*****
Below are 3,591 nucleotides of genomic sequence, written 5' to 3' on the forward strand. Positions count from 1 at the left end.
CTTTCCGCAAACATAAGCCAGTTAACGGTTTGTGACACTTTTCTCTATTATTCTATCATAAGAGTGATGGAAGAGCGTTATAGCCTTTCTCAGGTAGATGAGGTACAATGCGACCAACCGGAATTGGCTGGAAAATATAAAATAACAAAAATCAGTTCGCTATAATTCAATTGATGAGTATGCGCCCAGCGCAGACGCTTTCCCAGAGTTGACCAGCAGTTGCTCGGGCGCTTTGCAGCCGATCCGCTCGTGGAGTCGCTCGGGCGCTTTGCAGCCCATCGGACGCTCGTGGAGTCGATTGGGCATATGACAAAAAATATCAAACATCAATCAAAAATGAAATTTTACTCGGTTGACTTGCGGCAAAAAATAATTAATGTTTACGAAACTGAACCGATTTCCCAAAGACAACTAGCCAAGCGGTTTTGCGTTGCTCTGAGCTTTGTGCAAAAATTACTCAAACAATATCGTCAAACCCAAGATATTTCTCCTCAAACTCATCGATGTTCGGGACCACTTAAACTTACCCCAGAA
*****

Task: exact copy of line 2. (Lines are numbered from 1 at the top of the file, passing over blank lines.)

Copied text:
CTTTCCGCAAACATAAGCCAGTTAACGGTTTGTGACACTTTTCTCTATTATTCTATCATAAGAGTGATGGAAGAGCGTTATAGCCTTTCTCAGGTAGATGAGGTACAATGCGACCAACCGGAATTGGCTGGAAAATATAAAATAACAAAAATCAGTTCGCTATAATTCAATTGATGAGTATGCGCCCAGCGCAGACGCTTTCCCAGAGTTGACCAGCAGTTGCTCGGGCGCTTTGCAGCCGATCCGCTCGTGGAGTCGCTCGGGCGCTTTGCAGCCCATCGGACGCTCGTGGAGTCGATTGGGCATATGACAAAAAATATCAAACATCAATCAAAAATGAAATTTTACTCGGTTGACTTGCGGCAAAAAATAATTAATGTTTACGAAACTGAACCGATTTCCCAAAGACAACTAGCCAAGCGGTTTTGCGTTGCTCTGAGCTTTGTGCAAAAATTACTCAAACAATATCGTCAAACCCAAGATATTTCTCCTCAAACTCATCGATGTTCGGGACCACTTAAACTTACCCCAGAA